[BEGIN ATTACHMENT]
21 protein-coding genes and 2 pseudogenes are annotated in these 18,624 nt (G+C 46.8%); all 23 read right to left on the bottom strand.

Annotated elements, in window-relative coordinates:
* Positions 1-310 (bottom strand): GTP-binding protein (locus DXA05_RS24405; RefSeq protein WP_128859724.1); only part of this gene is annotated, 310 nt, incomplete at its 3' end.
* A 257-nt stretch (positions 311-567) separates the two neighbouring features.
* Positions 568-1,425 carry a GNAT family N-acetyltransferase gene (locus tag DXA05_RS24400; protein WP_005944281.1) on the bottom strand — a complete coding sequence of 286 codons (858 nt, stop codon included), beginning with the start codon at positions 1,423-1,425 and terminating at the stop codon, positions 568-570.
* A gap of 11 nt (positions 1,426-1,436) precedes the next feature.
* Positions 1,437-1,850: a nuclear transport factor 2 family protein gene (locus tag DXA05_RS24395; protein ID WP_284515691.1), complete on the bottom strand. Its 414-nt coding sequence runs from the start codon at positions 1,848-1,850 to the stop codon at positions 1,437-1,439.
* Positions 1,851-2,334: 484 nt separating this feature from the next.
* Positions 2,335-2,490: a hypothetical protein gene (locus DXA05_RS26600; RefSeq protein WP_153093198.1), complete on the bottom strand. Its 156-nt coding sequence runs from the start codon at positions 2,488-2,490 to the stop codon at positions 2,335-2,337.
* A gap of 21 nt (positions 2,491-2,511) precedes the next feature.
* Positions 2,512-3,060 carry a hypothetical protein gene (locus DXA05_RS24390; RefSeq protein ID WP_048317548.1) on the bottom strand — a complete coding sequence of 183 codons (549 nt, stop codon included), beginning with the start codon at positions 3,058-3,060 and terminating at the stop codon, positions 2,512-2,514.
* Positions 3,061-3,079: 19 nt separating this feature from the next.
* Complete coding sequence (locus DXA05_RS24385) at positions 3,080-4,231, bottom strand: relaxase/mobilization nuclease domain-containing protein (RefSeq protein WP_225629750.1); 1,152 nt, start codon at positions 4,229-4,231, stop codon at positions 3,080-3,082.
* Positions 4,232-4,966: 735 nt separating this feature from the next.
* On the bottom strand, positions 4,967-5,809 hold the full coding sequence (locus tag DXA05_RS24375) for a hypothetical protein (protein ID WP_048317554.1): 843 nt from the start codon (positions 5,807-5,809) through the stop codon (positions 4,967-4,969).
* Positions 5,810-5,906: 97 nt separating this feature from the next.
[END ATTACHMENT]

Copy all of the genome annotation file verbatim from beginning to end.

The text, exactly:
21 protein-coding genes and 2 pseudogenes are annotated in these 18,624 nt (G+C 46.8%); all 23 read right to left on the bottom strand.

Annotated elements, in window-relative coordinates:
* Positions 1-310 (bottom strand): GTP-binding protein (locus DXA05_RS24405; RefSeq protein WP_128859724.1); only part of this gene is annotated, 310 nt, incomplete at its 3' end.
* A 257-nt stretch (positions 311-567) separates the two neighbouring features.
* Positions 568-1,425 carry a GNAT family N-acetyltransferase gene (locus tag DXA05_RS24400; protein WP_005944281.1) on the bottom strand — a complete coding sequence of 286 codons (858 nt, stop codon included), beginning with the start codon at positions 1,423-1,425 and terminating at the stop codon, positions 568-570.
* A gap of 11 nt (positions 1,426-1,436) precedes the next feature.
* Positions 1,437-1,850: a nuclear transport factor 2 family protein gene (locus tag DXA05_RS24395; protein ID WP_284515691.1), complete on the bottom strand. Its 414-nt coding sequence runs from the start codon at positions 1,848-1,850 to the stop codon at positions 1,437-1,439.
* Positions 1,851-2,334: 484 nt separating this feature from the next.
* Positions 2,335-2,490: a hypothetical protein gene (locus DXA05_RS26600; RefSeq protein WP_153093198.1), complete on the bottom strand. Its 156-nt coding sequence runs from the start codon at positions 2,488-2,490 to the stop codon at positions 2,335-2,337.
* A gap of 21 nt (positions 2,491-2,511) precedes the next feature.
* Positions 2,512-3,060 carry a hypothetical protein gene (locus DXA05_RS24390; RefSeq protein ID WP_048317548.1) on the bottom strand — a complete coding sequence of 183 codons (549 nt, stop codon included), beginning with the start codon at positions 3,058-3,060 and terminating at the stop codon, positions 2,512-2,514.
* Positions 3,061-3,079: 19 nt separating this feature from the next.
* Complete coding sequence (locus DXA05_RS24385) at positions 3,080-4,231, bottom strand: relaxase/mobilization nuclease domain-containing protein (RefSeq protein WP_225629750.1); 1,152 nt, start codon at positions 4,229-4,231, stop codon at positions 3,080-3,082.
* Positions 4,232-4,966: 735 nt separating this feature from the next.
* On the bottom strand, positions 4,967-5,809 hold the full coding sequence (locus tag DXA05_RS24375) for a hypothetical protein (protein ID WP_048317554.1): 843 nt from the start codon (positions 5,807-5,809) through the stop codon (positions 4,967-4,969).
* Positions 5,810-5,906: 97 nt separating this feature from the next.